Artist: Encounters
Album: Beneath the Forces of Contradiction
Release date: Early 2017
Label: Primitive Temples

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Encounters has been around since 2013 when they released their debut, Houses, through Neon Doom Records. Beneath the Forces of Contradiction is their first release on Primitive Temples. This is only the second release on the fledgling label. Todd Watson, maybe best known for his work as Husere Grav (I reviewed their latest album here) is one of the faces behind the Encounters collective. He is also the owner of the Primitive Temples label.

While the label itself, as well as Encounters and Husere Grav may all be reasonably new names to readers, the man behind the mastering of the album, John Stillings of Steel Hook Prostheses and resident mastering tech for Malignant Records, should not be new to many. There are some people in the various parts of the music industry whom lend credence to a project, they give it an air of legitimacy, just by being associated with the project, no matter how great or minor the form. A comparison in similar genres could be made to Peter Andersson of raison d’etre. Peter’s name frequently arises as the mastering tech behind certain albums, and whenever his name is attached there is always a very good chance that I will love the music, regardless of genre.

Encounters is made up of four musicians: the aforementioned T. Watson is accompanied by Rajj Bhatt, Jason Pool and Brian Slaughter on this musical excursion. Beneath the Forces of Contradiction, true to its name, uses “encounters” as the basis for their musical vision. Encounters with the dead, to be precise. The album seeks to recreate or at least draw similar emotions in relation to encountering the dead, as they continue to traverse the Earth, awaiting their final rest. In the press release Encounters uses a quote from the 19th Century author E. Bulwer-Lytton, known among other things for his writing of The Last Days of Pompeii, documenting the destruction of the ancient Roman town by the carnage of the volcanic eruption on Mount Vesuvius.

“There may be intermediate beings of mixed nature, not deliberately evil nor steadily benevolent, capricious, uncertain, and only able to get at imperfect rapport with humanity.”

They also draw inspiration from the pet project of Sir Arthur Conan Doyle, the creator of Sherlock Holmes. Doyle was heavily invested in collecting spiritualist photography. He was enamored with the idea of supernatural beings making encounters with humanity. His collection of photos are a sort of proof of these encounters, seeming to show the actual visitation of supernatural beings to the living.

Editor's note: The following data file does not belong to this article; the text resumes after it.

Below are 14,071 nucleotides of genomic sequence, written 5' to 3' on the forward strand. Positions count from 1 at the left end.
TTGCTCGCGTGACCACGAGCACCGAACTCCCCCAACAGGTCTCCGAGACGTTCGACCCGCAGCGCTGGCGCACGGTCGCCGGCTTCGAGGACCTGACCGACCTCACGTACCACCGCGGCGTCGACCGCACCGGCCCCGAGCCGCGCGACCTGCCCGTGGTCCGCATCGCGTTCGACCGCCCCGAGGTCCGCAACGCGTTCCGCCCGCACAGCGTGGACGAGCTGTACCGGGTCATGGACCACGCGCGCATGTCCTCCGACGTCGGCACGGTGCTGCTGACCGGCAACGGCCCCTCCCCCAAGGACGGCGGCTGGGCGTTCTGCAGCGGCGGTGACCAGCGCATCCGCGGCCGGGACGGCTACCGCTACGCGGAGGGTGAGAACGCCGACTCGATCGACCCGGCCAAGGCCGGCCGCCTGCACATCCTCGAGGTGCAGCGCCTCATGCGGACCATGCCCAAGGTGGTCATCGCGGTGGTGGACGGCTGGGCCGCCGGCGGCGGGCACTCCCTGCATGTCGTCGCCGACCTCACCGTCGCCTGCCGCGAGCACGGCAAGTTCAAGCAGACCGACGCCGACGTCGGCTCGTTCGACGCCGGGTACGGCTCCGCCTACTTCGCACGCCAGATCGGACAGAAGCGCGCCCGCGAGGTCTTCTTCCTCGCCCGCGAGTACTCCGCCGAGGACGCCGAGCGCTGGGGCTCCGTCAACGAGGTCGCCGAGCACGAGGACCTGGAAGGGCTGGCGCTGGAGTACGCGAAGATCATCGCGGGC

While some of the album moves into heavily distorted death industrial territory, other tracks take on a much lighter and more dark ambient leaning sound. These variations in style seek to symbolize the differences in the ghostly apparitions. Some will be malevolent beings, angered by the circumstances of their passing or by their inability to make the full transition into the afterlife. Others will float through this sort of purgatory in a more somber or depressed emotional state. When the apparitions are angry, the music will soar to devastating heights, an onslaught upon the senses. Yet, the other, less aggravated, entities will exude an air of patience, the soundscapes taking on a hollow and at times almost meditative droning.

Beneath the Forces of Contradiction will be best suited to listeners whom enjoy their dark ambient with a harsher edge. Anyone familiar with the works of John Stillings should know this sort of balance of which I speak. The music never turns into that dreaded harsh noise wall format, it manages to lightly balance itself between dark ambient and death industrial. It has enough subtlety to keep the discerning dark ambient fan interested and at relative ease of mind, while it has enough aggression to satiate the demands of the death industrial crowd. Both communities should surely take a look at this well prepared and intricately detailed release.

Nota bene: While there is no sample of this release online, the digipak is selling for a mere $3 here. I have a copy and it’s just as well crafted as anything else in my collection. You really can’t go wrong with giving it a try.

Written by: Michael Barnett